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Cultural Intimacy in Film = Time + Love

Indie films are a labor of love.  Yes, the initial goal is making the best possible picture, one that realizes the director’s vision with integrity and can objectively reach its target audience.  From the perspective of the film festival goer, you watch the movie in a huge theater, there is a buzz, packed audience and anything can happen… it might even make it to the big screen, but you have no clue.  Later in the year you think about that story and you don’t know what happened to it, perhaps it will have a life.  If by any chance, the film gets released, you feel connected to it, you saw it first and you feel entitled to brag and root for the project, it’s pretty much like being a baseball fan.

I met the team of ‘Fishing Without Net’ two years ago at Sundance where they won best short, there was a fantastic spirit and it was fun to celebrate with them.  Two years later I’m there again because of a film I’m in, and I run into the director by chance at the Section 101 party.  Somehow one of the producer invites me to the screening, the film is awesome, and then the usual festival hang.  They managed to get funding from Vice, a news and art media company with an edge, shot the film overseas… literally, then edit in Brooklyn, and win best director.  Easy.  The picture is about a Somali fisherman turned pirate in the kidnapping of an industrial boat, or rather the people that were in it.

Shot in Kenya on an wreck that has since sunk, the picture has striking visuals and sustains an intense and delicate suspense.  The narrative was developed organically around the real lives of the actors.  Cutter Hordiene, John Hibey and Raphael Swann (maybe other people too?) originally took three months to capture the footage necessary for the short to be able to pitch the project, but also established the trust necessary in a foreign country where all seems dangerous.  You can feel that everyone working on this project is personally committed, there is something bold about it.  I do appreciate that Cutter—interesting name for a director—took a full year to cut the feature, traveling back for reshoots when another scene became evident.  I am such a fan of this authentic process that allows the story to breathe and delivers an incredible cultural intimacy.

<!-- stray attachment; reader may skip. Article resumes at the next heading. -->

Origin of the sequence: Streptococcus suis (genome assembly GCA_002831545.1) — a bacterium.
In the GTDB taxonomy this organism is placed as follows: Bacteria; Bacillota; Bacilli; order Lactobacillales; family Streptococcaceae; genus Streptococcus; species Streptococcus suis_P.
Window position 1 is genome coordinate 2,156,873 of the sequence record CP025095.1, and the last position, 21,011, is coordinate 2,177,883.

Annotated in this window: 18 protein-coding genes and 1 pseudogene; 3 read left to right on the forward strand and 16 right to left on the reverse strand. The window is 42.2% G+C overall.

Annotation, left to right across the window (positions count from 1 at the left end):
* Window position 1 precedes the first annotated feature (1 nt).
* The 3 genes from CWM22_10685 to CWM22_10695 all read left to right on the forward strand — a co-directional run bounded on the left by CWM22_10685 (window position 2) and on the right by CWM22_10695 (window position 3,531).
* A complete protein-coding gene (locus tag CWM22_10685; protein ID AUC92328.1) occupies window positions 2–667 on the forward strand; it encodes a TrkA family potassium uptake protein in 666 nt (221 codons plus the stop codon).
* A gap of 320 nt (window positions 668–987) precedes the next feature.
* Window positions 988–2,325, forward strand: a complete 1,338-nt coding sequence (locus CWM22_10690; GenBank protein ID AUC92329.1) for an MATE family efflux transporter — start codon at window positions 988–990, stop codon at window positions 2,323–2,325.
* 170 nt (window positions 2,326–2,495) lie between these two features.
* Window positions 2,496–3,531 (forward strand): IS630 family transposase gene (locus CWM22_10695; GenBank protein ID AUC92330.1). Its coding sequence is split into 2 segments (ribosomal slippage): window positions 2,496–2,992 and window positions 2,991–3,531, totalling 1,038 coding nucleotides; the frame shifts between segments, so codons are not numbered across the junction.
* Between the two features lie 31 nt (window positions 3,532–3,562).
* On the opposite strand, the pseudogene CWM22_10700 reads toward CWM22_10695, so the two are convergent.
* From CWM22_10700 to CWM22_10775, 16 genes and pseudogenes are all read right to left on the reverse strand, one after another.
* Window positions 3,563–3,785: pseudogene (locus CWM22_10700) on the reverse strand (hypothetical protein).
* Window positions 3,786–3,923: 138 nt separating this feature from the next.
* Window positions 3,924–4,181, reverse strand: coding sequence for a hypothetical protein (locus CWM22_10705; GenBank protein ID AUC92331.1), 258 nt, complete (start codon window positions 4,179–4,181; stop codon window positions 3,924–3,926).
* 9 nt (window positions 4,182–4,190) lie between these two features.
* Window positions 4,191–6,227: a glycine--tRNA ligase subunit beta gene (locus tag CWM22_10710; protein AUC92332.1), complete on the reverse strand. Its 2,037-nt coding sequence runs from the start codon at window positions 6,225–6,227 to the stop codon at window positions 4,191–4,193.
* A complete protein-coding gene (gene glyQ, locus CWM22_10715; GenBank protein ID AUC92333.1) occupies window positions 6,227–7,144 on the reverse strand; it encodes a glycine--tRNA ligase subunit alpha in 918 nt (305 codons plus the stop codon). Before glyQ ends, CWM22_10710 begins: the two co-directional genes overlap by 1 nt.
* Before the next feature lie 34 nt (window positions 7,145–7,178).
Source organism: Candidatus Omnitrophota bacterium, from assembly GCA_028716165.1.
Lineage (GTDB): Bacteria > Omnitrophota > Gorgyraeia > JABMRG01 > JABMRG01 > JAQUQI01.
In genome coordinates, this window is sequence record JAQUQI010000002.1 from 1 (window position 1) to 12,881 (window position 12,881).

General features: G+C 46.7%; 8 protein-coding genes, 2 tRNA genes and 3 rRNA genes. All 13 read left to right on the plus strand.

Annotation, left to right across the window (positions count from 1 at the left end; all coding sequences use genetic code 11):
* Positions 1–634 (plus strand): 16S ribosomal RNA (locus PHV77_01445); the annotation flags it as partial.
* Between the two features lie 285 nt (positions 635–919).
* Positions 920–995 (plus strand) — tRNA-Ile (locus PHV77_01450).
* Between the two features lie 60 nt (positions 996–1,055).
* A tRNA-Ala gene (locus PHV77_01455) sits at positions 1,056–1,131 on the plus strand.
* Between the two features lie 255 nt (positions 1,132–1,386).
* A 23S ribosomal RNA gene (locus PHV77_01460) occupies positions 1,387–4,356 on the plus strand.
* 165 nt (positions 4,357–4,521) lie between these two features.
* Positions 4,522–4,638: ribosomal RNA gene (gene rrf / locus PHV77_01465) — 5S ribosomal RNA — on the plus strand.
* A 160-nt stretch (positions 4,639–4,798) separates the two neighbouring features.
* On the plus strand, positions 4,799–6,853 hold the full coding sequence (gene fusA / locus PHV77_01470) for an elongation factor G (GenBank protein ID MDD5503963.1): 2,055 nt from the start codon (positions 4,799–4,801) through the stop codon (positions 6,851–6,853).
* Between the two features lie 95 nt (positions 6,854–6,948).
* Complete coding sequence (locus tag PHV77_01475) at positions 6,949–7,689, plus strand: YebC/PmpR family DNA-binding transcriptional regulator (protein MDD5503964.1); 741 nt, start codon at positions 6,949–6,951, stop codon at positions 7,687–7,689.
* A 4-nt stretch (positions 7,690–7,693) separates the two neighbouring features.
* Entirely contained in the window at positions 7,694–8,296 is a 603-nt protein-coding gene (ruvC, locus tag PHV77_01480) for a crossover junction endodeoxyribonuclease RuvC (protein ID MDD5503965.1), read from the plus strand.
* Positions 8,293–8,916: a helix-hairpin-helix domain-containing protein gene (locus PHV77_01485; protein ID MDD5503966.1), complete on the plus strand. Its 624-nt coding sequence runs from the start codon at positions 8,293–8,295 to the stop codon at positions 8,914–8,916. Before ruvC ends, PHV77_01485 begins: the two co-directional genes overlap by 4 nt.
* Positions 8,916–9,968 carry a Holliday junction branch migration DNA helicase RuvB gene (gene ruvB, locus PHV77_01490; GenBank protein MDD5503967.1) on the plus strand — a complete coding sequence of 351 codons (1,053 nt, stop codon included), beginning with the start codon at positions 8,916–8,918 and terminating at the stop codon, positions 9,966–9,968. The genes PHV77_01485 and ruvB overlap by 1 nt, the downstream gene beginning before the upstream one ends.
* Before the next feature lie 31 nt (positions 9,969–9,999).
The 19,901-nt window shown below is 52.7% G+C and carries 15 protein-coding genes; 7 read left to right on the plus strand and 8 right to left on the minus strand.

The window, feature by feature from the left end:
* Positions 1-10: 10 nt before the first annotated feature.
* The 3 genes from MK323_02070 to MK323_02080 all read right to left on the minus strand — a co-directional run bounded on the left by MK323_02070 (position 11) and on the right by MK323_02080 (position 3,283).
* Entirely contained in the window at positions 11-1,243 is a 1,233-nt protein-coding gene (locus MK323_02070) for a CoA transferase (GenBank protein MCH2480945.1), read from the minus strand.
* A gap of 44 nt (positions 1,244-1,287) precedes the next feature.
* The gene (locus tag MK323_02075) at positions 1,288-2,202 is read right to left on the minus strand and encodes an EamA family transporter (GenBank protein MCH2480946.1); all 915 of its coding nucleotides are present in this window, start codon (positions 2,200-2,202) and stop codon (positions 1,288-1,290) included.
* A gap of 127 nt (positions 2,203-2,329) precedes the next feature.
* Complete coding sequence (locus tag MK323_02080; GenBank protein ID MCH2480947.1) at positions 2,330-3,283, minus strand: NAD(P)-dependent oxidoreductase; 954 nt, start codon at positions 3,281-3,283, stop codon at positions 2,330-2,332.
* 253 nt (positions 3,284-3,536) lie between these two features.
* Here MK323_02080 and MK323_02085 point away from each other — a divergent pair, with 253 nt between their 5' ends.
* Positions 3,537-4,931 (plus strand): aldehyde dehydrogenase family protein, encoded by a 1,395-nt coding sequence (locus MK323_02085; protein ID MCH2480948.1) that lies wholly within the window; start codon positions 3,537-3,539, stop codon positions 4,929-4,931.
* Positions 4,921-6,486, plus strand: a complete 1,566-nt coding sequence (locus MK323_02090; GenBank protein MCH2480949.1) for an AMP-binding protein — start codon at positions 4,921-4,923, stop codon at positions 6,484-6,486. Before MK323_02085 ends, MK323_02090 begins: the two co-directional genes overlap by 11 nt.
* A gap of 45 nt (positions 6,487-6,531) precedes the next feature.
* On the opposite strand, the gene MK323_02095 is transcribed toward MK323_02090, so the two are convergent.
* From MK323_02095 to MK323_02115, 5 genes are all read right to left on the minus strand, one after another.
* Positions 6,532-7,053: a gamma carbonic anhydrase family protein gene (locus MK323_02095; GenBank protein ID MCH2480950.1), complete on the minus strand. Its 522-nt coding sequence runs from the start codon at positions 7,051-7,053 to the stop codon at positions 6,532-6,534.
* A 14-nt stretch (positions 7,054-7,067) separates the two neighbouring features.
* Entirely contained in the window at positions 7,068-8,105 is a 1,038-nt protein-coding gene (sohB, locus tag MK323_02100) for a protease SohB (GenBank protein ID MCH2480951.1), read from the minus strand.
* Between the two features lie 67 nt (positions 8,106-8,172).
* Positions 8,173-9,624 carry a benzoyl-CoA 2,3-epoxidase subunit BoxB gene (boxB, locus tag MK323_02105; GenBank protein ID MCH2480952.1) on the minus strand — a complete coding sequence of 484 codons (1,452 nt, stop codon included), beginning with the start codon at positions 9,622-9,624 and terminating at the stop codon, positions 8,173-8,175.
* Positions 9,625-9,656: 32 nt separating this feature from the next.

The film opened in New York at Cinema Village, so I checked it out again.  The Q&A was super interesting, small room, everything about it felt independent.  I see different things in the picture, I’m enjoying the pace, the tension, the simplicity.  So what’s next, who is going to buy tickets?  In the music industry it’s the talent that usually comes with a following, but film is a collaborative effort, it seems that it might be more complex to make the release eventful.  A movie tour?  I don’t know, time will tell.  I want to know the magic that makes a great indie into a commercial success.  So that everyone can see powerful work, not just people who read newspapers to figure out what’s good.

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Flo Ankah
Performance . Healing Arts

A French New Yorker, Flo Ankah works as an actress (Listen Up Philip, Loving the Silent Tears, Edith Piaf Alive), her voice is heard on the French daily edition of Vice News, and on numerous pictures and commercials. As a songstress she performs at Joe’s Pub, Symphony Space, MoMA and Feinstein’s/54 Below. Her ‘passion day job’ is teaching and practicing Healing Arts, unveiling the mysteries of the subconscious.